Canadian Lawyer

August 2019

The most widely read magazine for Canadian lawyers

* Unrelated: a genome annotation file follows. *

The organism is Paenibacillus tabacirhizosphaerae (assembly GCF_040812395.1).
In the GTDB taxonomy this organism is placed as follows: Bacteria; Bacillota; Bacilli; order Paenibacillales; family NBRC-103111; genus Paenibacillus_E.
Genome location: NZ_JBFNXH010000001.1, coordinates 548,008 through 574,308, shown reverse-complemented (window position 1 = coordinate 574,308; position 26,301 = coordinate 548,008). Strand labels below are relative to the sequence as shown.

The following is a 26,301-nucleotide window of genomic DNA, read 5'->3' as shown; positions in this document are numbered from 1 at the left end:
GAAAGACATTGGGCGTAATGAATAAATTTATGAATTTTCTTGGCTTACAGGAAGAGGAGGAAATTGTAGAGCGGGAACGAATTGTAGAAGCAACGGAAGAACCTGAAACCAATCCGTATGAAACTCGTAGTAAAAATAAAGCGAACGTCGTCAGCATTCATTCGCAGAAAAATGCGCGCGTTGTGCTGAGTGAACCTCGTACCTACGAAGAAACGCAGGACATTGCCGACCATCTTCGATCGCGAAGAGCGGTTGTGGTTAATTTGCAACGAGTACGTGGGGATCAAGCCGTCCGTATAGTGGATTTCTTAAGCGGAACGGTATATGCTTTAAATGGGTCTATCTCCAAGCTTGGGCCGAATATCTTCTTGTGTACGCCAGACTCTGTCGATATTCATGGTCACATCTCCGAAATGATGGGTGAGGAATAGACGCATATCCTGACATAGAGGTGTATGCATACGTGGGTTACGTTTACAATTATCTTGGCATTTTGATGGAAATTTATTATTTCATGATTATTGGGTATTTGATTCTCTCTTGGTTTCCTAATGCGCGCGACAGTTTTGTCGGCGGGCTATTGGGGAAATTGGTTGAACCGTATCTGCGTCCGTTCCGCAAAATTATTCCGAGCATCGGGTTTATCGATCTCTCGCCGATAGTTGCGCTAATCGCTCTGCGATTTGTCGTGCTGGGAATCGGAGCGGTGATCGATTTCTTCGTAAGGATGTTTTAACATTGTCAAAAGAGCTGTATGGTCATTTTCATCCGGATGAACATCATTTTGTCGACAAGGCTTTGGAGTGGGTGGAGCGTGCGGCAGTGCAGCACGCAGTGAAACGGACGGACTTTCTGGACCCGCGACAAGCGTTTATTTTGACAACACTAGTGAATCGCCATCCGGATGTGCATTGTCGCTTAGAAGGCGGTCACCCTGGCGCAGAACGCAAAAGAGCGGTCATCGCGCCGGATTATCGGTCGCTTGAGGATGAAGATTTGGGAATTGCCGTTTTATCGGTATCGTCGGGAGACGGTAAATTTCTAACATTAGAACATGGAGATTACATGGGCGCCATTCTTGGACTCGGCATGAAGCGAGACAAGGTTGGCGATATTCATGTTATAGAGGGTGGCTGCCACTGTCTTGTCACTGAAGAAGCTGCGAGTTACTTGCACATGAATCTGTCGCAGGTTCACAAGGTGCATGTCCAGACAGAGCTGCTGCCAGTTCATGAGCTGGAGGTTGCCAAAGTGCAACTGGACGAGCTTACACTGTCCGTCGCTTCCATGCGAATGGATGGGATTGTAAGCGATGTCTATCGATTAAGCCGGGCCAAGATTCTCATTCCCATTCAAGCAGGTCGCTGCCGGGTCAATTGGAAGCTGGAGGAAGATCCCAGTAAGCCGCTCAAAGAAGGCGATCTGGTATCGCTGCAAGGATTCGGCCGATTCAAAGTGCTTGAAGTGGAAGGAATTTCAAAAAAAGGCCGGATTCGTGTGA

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Page 26 of 63 27 Man accidently released from jail An American who was accused of first-degree murder was accidentally permitted to leave jail after another criminal charge against him was dismissed, reports CNN. Eric Alexander Vail Jr. had been jailed after being charged with second-degree murder earlier this year, after police alleged he'd been involved in the fatal shooting of a 27-year-old man. He was accused of using an AK-47 in the attack. In April, Vail pleaded not guilty to the charge at an arraignment. He was released after prosecutors dismissed the charge of second-degree murder, to proceed with a charge of first-degree murder. But apparently, this led to a confusion in paperwork and Vail was accidentally released. And finger- pointing began between the sheriff's office and the prosecutors about who was responsible. The sheriff's spokeswoman, Keyla Concepcion, said in a statement that the "jail had not received any documentation from the clerk of courts stating the subject was to remain in custody to face another charge." Mystery mime artist steals cash Scottish villagers are trying to track down a mime artist who wore a costume that disguised their features and appeared at a charity event, raising hundreds of dollars before leaving without sharing any of it. The Scottish Sun reported that the mime artist wore a checkered black-and-white outfit and wandered around the event in Woolaston. "Everyone thought it was a great idea. He was dancing with the samba band and putting his arm around children who wanted their photograph with him," said Sue Anderson. The man handed out flyers, reported the paper, asking people to guess his age and promising a reward to those who guessed correctly. "When everybody thought he was going to climb on stage and do the big reveal, nobody could find him. He had just disappeared," said the paper. Organizers had put out a request on Facebook, and the man offered to transfer money to the event's bank account, but then he heard nothing after that. BIZARRE BRIEFS INSIDER SURGE IN COMPLAINTS FOR OMBUDSMAN Ontario Ombudsman Paul Dubé reported a "historic" surge in complaints over the past year, including hundreds of complaints about delays and decisions across the province's 37 administrative tribunals. The ombudsman's office received a total of 27,419 complaints in 2018-2019, representing a 30-per-cent increase from the previous fiscal. The office also had its mandate expanded for the second time in four years. "In many ways, this past year has been a defining one for the Office of the Ombudsman of Ontario," wrote Dubé in his fourth annual report as ombudsman. "Without question, fiscal 2018-2019 was one of the busiest years in this office's 44-year history in terms of complaints handled — 27,419, representing an increase of almost 30 per cent over the previous year. It was also historic in terms of our mandate, which was expanded by government for the second time in four years." FOUR HONORARY LLDS AWARDED The Law Society of Ontario awarded honorary doctorates to four distinguished legal leaders at its June 25 and 26 Call to the Bar ceremonies. Law Society Treasurer Malcolm Mercer presented Gloria Epstein, Thulisile Madonsela, Earl A. Cherniak and Stephen Toope with honorary LLD degrees during ceremonies held in Toronto. FORMER DIPLOMAT JOINS MCMILLAN AS ADVISOR McMillan LLP has expanded its Canadian-Asian practice with John McCallum who joined the firm as senior strategic advisor, effective June 10. Soon after becoming an MP, McCallum nominated Nelson Mandela as an honorary citizen of Canada in 2001. He served as defence minister under Jean Chrétien. Under Paul Martin, he served as veterans' affairs minister, national revenue minister, natural resources minister and as chairman of the Expenditure Review Committee. As minister of Immigration, Refugees and Citizenship in Justin Trudeau's cabinet, he led Canada's effort to welcome 25,000 Syrian refugees over a period of three months. He served as Canadian ambassador to China from 2017 to 2019. GOWLING WLG GETS NEW DIVERISTY AND INCLUSION ADVISOR Rebecca Bromwich has joined Gowling WLG as the new national manager of diversity and inclusion. She says with diversity issues making headlines in Ontario and Quebec, large law firms have a platform to pressure the rest of the profession to make equity a priority. Bromwich says lawyers have made progress since she spent six years as a staff lawyer to the Canadian Bar Association, where she focused on law reform and equality. Still, Bromwich says there is much more work to be done. "When I was with Canadian Bar Association, we were in a place where we were working with firms developing the business case for diversity and inclusion," says Bromwich, who is based in Ottawa. Bromwich says religious inclusion is a top priority for the firm. "Events are important and so is education for our people at Gowling, as well as engagement in the public realm and recruitment and retention issues — to try and address historical inequalities that continue to be a problem in law firms," she says. LAW TIMES BRIEFS

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